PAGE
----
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Journalism: The collection and editing of news for presentation through the media. – Merriam Webster Dictionary


The second biggest story of the month – after Donald Trump’s election victory – was how the news media so badly missed the story of his broad-based appeal.

Did news organizations rely too much on pollsters, who also failed to predict his win, or was it a case of the media not being able to see beyond its own biases?

As a retired newspaperman, I have a different question: Where do we go from here? In this day of what I’ll call cafeteria news – choosing the news that fits your views – where is a citizen to get the straight scoop without the opinion mixed in?

In an earlier time of Walter Cronkite and strong daily newspapers, consumers were better off. It wasn’t that biases didn’t exist, but the media – TV and print – for the most part kept them in check.

No longer. Today, I have to listen to three or four broadcast outlets to obtain most sides of the story, or read online a handful of print products to achieve the same goal.

It’s work. Who has time to do this? And if you are under 40, you likely are getting your “news” from your smart phone, which will be thin on local or community news (thank goodness for weekly newspapers).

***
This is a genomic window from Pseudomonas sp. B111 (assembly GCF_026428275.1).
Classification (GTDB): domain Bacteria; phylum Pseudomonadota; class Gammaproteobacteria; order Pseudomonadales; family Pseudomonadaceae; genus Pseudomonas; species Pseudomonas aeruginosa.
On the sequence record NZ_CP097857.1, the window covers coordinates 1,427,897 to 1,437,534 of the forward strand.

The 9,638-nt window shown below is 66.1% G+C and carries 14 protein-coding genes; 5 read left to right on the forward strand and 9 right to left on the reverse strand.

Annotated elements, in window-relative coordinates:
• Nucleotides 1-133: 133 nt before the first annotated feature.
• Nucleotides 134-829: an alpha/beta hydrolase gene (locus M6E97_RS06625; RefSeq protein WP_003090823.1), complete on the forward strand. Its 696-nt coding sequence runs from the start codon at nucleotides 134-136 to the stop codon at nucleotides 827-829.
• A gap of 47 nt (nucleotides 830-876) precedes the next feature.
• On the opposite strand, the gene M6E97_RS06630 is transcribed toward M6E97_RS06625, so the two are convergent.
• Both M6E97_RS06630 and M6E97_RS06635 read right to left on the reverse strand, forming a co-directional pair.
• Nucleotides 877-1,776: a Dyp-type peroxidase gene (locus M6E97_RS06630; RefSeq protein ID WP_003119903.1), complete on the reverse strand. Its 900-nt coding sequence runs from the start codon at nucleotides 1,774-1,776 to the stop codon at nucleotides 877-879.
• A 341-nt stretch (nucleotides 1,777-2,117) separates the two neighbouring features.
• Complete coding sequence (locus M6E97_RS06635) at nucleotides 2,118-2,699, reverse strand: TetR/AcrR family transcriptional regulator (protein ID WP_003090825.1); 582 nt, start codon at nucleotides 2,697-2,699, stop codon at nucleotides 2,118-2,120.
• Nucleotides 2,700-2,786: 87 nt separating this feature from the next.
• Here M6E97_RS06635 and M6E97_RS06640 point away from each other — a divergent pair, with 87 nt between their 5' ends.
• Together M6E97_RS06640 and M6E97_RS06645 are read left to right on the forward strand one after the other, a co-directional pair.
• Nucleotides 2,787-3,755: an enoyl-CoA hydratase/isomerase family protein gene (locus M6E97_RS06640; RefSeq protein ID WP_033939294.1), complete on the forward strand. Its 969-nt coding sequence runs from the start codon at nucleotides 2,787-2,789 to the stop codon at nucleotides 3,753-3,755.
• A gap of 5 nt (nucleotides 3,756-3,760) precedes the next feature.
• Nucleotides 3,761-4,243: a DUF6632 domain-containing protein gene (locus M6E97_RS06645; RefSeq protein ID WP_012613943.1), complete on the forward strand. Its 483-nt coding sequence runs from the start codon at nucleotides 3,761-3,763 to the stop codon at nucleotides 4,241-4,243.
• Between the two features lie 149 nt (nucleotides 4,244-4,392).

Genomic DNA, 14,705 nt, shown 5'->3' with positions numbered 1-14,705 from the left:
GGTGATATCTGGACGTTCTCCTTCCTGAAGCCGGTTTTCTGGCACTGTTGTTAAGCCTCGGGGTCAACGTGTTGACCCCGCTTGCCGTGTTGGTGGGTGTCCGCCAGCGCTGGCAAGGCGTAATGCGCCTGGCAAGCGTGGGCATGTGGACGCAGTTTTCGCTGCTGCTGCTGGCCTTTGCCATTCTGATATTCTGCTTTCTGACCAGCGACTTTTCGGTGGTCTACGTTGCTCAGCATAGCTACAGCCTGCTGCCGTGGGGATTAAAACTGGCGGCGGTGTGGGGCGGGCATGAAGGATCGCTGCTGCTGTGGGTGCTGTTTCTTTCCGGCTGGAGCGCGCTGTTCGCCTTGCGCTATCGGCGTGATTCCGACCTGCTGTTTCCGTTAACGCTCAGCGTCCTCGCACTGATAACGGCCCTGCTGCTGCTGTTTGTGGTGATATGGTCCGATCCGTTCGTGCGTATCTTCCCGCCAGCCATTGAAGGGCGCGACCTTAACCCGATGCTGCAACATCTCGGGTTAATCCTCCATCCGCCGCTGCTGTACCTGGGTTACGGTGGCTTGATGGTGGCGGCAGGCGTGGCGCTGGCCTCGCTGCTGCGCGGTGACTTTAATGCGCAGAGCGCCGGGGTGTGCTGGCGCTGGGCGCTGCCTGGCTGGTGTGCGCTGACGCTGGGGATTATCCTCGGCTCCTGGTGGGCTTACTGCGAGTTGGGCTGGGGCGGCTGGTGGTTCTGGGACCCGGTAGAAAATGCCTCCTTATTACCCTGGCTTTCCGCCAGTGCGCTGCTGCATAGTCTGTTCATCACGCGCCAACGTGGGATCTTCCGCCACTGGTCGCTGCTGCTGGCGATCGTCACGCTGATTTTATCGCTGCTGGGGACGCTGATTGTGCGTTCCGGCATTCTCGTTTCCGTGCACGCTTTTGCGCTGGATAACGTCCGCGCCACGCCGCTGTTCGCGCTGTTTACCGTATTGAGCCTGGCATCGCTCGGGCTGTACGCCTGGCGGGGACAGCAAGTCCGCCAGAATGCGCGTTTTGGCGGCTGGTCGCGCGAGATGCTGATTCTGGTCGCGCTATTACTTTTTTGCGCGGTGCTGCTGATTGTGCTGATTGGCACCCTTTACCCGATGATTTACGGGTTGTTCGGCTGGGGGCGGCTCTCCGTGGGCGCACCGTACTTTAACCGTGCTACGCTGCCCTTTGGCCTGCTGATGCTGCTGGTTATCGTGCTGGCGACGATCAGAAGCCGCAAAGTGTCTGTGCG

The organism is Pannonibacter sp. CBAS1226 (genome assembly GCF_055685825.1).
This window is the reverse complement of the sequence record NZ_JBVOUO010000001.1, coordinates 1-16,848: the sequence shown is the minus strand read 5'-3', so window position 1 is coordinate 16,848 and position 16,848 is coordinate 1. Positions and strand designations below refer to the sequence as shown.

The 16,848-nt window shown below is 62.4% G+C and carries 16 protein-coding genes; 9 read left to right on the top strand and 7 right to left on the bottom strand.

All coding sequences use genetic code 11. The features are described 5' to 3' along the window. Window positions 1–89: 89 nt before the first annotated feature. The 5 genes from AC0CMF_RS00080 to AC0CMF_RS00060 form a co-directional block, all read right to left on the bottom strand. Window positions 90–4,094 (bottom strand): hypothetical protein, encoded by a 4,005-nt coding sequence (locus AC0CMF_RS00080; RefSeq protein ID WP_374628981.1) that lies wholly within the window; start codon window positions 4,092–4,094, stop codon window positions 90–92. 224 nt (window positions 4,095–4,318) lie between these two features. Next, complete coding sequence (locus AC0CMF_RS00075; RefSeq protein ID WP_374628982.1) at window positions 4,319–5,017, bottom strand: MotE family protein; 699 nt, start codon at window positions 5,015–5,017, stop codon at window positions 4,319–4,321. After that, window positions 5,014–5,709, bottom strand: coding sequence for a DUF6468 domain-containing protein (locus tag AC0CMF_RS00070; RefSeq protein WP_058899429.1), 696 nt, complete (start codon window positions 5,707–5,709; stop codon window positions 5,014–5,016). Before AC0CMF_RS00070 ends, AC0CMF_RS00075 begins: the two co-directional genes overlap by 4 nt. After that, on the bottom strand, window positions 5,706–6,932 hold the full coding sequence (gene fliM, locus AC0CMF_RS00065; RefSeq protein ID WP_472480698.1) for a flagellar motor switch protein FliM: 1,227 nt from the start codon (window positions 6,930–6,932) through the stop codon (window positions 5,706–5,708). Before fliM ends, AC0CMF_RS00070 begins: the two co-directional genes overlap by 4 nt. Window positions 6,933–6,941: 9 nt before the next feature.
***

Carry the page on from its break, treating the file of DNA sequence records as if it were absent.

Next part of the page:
In a word, the state of journalism is “sad,” even in South Dakota, where the state’s daily newspapers have formed a group so they can cost-share the expense of hiring a reporter or two for in-depth reporting.


Yes. The daily newspapers, including the ones in Sioux Falls and Rapid City, sadly have lost subscribers in droves. The newspaper in the state’s largest city now has a daily paid circulation of about 27,000, or half of what it was when the city was much smaller. The late and legendary Editor Fred Christopherson must be spinning.

The newspaper recently cut back its newsroom – again – and its general decline is reflected in dailies around the state. In a noteworthy cost-cutting move, the Aberdeen and Watertown newspapers, now owned by the same company, share a publisher.

Part of this can be attributed to the onslaught of the digital age. The Internet, with all its attributes and warts, seems to have insinuated itself into every aspect of our lives. However, newspaper ownership must bear a good share of the burden for the decline because of shortsighted, foolish, and in some instances greedy business decisions.

That said, where can we get the news of the day in one stop, complete and unvarnished?


Nov. 30, 2016